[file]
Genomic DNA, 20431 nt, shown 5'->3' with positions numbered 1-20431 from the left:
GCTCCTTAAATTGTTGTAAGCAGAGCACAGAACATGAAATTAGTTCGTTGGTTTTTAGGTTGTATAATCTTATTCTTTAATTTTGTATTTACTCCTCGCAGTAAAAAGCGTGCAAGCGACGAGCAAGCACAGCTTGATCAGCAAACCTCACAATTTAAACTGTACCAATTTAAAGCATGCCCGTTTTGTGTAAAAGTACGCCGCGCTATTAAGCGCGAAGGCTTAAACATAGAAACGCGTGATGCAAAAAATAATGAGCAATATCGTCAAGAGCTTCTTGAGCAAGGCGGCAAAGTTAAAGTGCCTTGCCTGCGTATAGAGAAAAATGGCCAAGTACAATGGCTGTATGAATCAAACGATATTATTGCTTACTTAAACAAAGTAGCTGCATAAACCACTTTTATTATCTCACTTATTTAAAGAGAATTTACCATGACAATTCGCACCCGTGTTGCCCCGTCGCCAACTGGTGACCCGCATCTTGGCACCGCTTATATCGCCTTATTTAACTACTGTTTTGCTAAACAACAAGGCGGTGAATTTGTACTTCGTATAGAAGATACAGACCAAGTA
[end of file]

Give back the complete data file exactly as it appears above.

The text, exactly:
Genomic DNA, 20431 nt, shown 5'->3' with positions numbered 1-20431 from the left:
GCTCCTTAAATTGTTGTAAGCAGAGCACAGAACATGAAATTAGTTCGTTGGTTTTTAGGTTGTATAATCTTATTCTTTAATTTTGTATTTACTCCTCGCAGTAAAAAGCGTGCAAGCGACGAGCAAGCACAGCTTGATCAGCAAACCTCACAATTTAAACTGTACCAATTTAAAGCATGCCCGTTTTGTGTAAAAGTACGCCGCGCTATTAAGCGCGAAGGCTTAAACATAGAAACGCGTGATGCAAAAAATAATGAGCAATATCGTCAAGAGCTTCTTGAGCAAGGCGGCAAAGTTAAAGTGCCTTGCCTGCGTATAGAGAAAAATGGCCAAGTACAATGGCTGTATGAATCAAACGATATTATTGCTTACTTAAACAAAGTAGCTGCATAAACCACTTTTATTATCTCACTTATTTAAAGAGAATTTACCATGACAATTCGCACCCGTGTTGCCCCGTCGCCAACTGGTGACCCGCATCTTGGCACCGCTTATATCGCCTTATTTAACTACTGTTTTGCTAAACAACAAGGCGGTGAATTTGTACTTCGTATAGAAGATACAGACCAAGTA